See, I don’t totally agree with this. I think the rebuild was done with an eye to creating a team for the future, laying the foundation. Sure, edu is great, but on the MLS pay scale, is he a million dollars better than the six years younger perry kitchen? Especially in a year? I’m a bit concerned with the speed of Boswell/parke, to be sure. And depth remains an issue, but this is a mostly young team that if it gels, can compete at least, which is a heck of an upgrade from last year. And has the space (probably) to go get a foreign signing in the summer window (when such folks are available after the World Cup) yes, it’s building on the relative cheap, but it’s how small market teams do it. This is a core that has the potential to build together for a few years, RSL, SKC, Houston style. I’m not saying it’ll work, but it’s what they’re going to do, not throw money at it Seattle/LA/ny style. It’ll be interesting to watch at least, and potentially makes the team more attractive to potential foreign signings.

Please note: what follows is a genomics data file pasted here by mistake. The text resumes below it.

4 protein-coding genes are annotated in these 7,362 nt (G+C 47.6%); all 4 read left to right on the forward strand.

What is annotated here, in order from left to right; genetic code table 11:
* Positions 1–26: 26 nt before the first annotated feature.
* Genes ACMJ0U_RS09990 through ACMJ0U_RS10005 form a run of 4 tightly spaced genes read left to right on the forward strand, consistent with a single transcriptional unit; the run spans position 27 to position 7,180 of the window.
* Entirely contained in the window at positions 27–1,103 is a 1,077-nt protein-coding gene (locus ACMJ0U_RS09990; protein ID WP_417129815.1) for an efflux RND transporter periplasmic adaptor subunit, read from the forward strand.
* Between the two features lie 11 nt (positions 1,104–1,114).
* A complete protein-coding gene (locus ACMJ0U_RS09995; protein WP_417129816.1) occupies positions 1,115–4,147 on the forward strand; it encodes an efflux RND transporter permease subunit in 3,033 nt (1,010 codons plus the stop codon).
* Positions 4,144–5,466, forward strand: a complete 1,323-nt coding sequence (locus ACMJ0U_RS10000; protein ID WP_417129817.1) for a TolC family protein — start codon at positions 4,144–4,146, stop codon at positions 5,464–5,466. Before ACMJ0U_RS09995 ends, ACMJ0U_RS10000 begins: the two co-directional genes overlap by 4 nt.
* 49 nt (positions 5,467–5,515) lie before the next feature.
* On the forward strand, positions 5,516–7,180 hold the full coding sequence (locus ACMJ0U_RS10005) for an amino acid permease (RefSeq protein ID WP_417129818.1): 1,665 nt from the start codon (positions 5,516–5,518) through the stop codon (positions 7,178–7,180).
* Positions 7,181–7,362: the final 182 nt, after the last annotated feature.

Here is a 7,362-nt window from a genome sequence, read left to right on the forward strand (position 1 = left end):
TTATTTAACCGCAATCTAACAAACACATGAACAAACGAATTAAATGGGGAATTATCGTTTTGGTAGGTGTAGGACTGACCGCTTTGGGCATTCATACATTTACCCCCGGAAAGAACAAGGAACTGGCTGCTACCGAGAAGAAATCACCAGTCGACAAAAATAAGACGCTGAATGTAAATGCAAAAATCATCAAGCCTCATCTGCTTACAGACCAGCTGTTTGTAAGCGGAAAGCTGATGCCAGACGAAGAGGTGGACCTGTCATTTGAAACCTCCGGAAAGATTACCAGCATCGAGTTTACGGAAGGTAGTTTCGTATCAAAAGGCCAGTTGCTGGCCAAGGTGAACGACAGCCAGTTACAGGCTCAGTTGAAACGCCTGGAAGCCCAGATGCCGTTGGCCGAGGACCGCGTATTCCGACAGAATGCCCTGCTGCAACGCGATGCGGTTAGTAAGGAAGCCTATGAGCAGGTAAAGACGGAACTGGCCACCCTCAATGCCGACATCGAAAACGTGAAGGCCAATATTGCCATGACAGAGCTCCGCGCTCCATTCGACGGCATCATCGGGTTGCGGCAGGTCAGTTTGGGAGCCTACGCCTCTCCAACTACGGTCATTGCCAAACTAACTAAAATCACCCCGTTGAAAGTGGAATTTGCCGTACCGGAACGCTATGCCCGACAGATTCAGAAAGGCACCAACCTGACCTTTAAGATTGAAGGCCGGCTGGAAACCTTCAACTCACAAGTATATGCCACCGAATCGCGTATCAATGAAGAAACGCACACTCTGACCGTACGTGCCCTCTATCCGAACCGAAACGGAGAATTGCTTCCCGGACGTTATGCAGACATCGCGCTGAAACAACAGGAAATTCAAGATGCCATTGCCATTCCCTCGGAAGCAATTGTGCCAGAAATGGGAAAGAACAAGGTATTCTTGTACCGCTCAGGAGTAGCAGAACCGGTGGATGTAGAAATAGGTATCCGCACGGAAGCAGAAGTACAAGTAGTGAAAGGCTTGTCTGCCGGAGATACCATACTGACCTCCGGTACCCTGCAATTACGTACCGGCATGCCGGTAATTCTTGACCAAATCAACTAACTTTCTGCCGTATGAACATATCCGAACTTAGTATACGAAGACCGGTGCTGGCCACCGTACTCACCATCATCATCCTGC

Rule number one: the season’s success is inversely related to the number of new players on the roster. It will take at least a half season for all the pieces to fall into place, if they ever do.
Rule number two: value players on what they will do not on what they have done. Boswell, Parke and company all have nice resumes (and that counts for something) but none of them are young and their best years are behind them. It probably helps that DCU is not paying any of them a king’s ransom.
Rule number three: goal scorers are inconsistent from year to year. I like Eddie Johnson, but expecting a goal scorer to produce at the same level year after year is foolish (except maybe if he is Kevin Phillips)
Rule number four: Older players get hurt and stay hurt. Again Boswell, Parke and the boys are at that age where players get hurt and stay hurt for long periods.